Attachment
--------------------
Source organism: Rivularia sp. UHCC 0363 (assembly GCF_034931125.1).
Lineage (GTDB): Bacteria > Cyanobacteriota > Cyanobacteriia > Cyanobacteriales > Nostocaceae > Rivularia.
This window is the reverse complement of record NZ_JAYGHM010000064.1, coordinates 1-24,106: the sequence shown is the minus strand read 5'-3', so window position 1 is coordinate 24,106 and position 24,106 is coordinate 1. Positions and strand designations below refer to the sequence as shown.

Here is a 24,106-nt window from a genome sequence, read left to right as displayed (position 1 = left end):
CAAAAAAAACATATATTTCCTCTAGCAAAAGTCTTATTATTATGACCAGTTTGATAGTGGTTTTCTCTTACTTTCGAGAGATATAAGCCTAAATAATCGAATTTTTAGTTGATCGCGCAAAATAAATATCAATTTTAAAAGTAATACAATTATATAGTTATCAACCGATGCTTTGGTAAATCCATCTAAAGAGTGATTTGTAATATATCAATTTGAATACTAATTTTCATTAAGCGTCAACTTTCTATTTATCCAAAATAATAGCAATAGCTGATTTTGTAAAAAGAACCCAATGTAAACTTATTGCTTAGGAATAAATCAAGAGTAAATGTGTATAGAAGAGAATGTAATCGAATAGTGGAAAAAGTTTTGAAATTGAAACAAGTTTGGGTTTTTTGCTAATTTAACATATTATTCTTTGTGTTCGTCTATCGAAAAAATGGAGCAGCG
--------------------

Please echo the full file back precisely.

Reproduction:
Source organism: Rivularia sp. UHCC 0363 (assembly GCF_034931125.1).
Lineage (GTDB): Bacteria > Cyanobacteriota > Cyanobacteriia > Cyanobacteriales > Nostocaceae > Rivularia.
This window is the reverse complement of record NZ_JAYGHM010000064.1, coordinates 1-24,106: the sequence shown is the minus strand read 5'-3', so window position 1 is coordinate 24,106 and position 24,106 is coordinate 1. Positions and strand designations below refer to the sequence as shown.

Here is a 24,106-nt window from a genome sequence, read left to right as displayed (position 1 = left end):
CAAAAAAAACATATATTTCCTCTAGCAAAAGTCTTATTATTATGACCAGTTTGATAGTGGTTTTCTCTTACTTTCGAGAGATATAAGCCTAAATAATCGAATTTTTAGTTGATCGCGCAAAATAAATATCAATTTTAAAAGTAATACAATTATATAGTTATCAACCGATGCTTTGGTAAATCCATCTAAAGAGTGATTTGTAATATATCAATTTGAATACTAATTTTCATTAAGCGTCAACTTTCTATTTATCCAAAATAATAGCAATAGCTGATTTTGTAAAAAGAACCCAATGTAAACTTATTGCTTAGGAATAAATCAAGAGTAAATGTGTATAGAAGAGAATGTAATCGAATAGTGGAAAAAGTTTTGAAATTGAAACAAGTTTGGGTTTTTTGCTAATTTAACATATTATTCTTTGTGTTCGTCTATCGAAAAAATGGAGCAGCG